By Pramod Jaiswal*
On September 17, 2015, amidst the curfew and violence that erupted in southern Nepal due to protests organised by the Tharu and Madhesi ethnic communities against Nepal’s constitution, the members of the country’s Constituent Assembly (CA) voted in favour of the new statute. All is set for President Ram Baran Yadav to promulgate the new constitution on 20 September 2015 in a ceremony that will be attended by the members of parliament, cabinet members, members of constitutional bodies, high-ranking officers of Nepal’s security forces, and members of the diplomatic community.
The long wait for the finalisation of the new constitution is over, but it has raised some pertinent questions: How long will this constitution last for? Does it truly reflect the aspirations of the people? Or will it be a catalyst for fresh rounds of violence and conflict in the country? Is the new constitution an inclusive charter like the democratically elected CA or is it just an elitist exclusive document?
Making of Constitution
The historical journey till the promulgation of the new constitution has not been easy. Nepal has had seven constitutions (including the interim constitution) in the past six decades, but this is the first time a constitution has been passed by a properly elected CA. It was one of the demands of the Maoists, who had waged the decade-long armed struggle against the state, for joining the peace process. The first CA was elected in 2008 was dissolved in 2012 as it failed to deliver the constitution despite several postponements due to bitter differences among political parties on matters of federalism, government, judiciary and elections.
The second CA was elected in 2013 and political parties pledged to deliver the constitution in one year. Federalism remained the bone of contention but the 16 point agreement was a breakthrough, resulting in the present constitution. In the 16 point agreement, top leaders of the major political parties represented in the CA – the Nepali Congress, the Communist Party of Nepal – Unified Marxist Leninist, the Unified Communist Party of Nepal (Maoist) and the Madhesi People’s Rights Forum (Democratic) – agreed to federate the country into eight provinces and promulgate a constitution. The issue of names was left to be decided later by a two-third majority in the state assemblies of the respective provinces. Likewise, leaders agreed to form a Federal Commission, which will have six months to delineate the boundaries of the federal provinces.
With disagreements from the Madhesi parties, they agreed to demarcate the boundaries of the federal provinces. Surprisingly, they formed six provinces that were later increased to seven. Yet, it failed to satisfy the Tharus and the Madhesis. In fact, it instigated violent protests around the country that claimed over 40 lives in few weeks.
The new constitution embraces the principles of republicanism, federalism and secularism. However, commentators like CK Lal challenge the secular flavour of the new constitution. Lal says, “Nepal’s Constituent Assembly claims that it will remain a secular state, but also admits that ‘secularism means protection of Sanatana Dharma’. Hence, Nepal has become a Hindu State through the backdoor.” At he same time, Madhesis reject the new Constitution as being non-inclusive.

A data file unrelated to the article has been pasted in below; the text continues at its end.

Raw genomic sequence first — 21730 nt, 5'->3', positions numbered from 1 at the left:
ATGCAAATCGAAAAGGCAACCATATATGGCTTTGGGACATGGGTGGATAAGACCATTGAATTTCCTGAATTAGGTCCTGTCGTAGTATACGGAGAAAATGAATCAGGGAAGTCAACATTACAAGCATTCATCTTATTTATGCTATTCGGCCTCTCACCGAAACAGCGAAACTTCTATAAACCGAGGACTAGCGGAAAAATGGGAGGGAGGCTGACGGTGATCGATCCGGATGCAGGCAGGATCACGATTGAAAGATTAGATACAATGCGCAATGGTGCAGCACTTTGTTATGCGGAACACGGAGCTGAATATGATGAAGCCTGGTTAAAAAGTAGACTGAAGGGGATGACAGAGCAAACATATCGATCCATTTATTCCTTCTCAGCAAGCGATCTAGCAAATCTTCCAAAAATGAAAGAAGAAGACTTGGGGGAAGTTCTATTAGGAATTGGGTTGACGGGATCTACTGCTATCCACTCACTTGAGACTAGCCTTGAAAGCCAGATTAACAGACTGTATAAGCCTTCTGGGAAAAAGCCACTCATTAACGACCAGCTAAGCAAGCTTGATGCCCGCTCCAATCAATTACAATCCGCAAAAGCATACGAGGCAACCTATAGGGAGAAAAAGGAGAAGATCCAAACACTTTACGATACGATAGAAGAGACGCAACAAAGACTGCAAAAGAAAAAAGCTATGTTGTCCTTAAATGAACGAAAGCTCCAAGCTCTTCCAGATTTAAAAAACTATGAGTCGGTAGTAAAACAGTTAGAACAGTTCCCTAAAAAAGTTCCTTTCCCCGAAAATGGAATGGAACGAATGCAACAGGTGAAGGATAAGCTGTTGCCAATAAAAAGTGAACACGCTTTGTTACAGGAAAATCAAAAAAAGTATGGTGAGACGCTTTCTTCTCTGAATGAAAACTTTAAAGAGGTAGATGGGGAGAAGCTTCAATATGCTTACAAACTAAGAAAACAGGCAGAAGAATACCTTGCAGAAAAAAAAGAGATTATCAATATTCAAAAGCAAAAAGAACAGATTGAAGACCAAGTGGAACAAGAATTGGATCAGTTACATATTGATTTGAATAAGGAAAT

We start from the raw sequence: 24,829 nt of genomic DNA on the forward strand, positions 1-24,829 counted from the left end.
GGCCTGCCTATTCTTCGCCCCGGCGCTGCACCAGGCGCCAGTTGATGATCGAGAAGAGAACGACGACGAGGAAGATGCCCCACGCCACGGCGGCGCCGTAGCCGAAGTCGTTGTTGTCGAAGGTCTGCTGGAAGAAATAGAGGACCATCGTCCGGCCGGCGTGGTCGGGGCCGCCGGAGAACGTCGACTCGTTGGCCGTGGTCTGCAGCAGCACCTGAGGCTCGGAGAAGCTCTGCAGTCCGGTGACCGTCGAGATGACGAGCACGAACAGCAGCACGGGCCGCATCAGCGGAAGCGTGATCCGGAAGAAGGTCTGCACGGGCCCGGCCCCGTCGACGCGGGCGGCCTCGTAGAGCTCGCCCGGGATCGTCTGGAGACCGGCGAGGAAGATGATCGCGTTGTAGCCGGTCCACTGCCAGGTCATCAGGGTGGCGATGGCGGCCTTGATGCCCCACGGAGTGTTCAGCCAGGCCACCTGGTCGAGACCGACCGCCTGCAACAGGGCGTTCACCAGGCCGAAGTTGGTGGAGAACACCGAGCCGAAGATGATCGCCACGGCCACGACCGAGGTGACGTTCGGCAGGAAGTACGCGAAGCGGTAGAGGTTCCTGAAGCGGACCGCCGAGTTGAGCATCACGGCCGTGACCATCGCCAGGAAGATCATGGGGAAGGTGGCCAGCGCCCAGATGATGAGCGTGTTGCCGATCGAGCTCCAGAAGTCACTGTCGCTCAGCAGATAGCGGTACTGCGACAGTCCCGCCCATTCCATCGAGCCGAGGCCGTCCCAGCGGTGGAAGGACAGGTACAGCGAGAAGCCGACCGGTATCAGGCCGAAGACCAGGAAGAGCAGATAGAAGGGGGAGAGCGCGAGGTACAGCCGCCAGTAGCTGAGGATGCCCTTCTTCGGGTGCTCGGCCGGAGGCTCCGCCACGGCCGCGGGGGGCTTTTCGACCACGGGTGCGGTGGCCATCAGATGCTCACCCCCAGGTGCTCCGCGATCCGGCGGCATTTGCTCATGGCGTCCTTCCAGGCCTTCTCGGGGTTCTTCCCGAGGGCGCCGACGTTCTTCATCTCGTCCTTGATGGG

According to the new constitution, Nepal will have a parliamentary form of government with a president elected by collegia of central legislative houses, the Legislative Parliament and the National Assembly, as well as the provincial legislative bodies. The prime minister will be elected by the Legislative Parliament, based on a majority. The Constitutional Council will nominate the Chief Justice, heads, and members of the Constitutional Commissions. The Judicial Council nominates the judges of the Supreme, High, and District Courts, thus making the judicial system is an integrated one.
Challenges in Implementation
Promulgating the Constitution was a herculean task by the CA and the implementation will be equally challenging. The core aim of formulating the new constitution via the CA was to undo the concentrations of power — political, social and economic — to make the Nepalese society inclusive and democratic in the widest sense. However, the Madheshi, the Janajatis, women and the marginalised communities have outright refused to accept the new constitution.
The Madheshi and Tharus are demanding provisions for proportionate inclusion of under-represented groups in the state organs, constituency delimitation on the basis of population to ensure political representation of the Tarai, and the revision of federal boundaries. Women representative groups perceive the new Constitution as regressive, for it adopts discriminatory citizenship laws. Simultaneously, there is an emerging voice towards the demand for an autonomous Limbuwan province by the Janajatis of Eastern Nepal.
The process that was already challenged by the splinter groups of Maoists has received the support of the Tharus, the Madhesi and women representatives. Interestingly, the only Madhesi party that was initially a signatory of the 16 point agreement also withdrew its support.
Therefore, Nepal’s new constitution fails to arouse the enthusiasm it could have otherwise generated had it had been promulgated with the support of all the major stakeholders. It is not wrong to posit that it might in fact trigger a fresh round of protests by the Tharus, the Madeshi and the other ethnic groups who have been demanding provinces based on identity.
* Pramod Jaiswal
Independent Analyst on South Asian affairs, and Nepal expert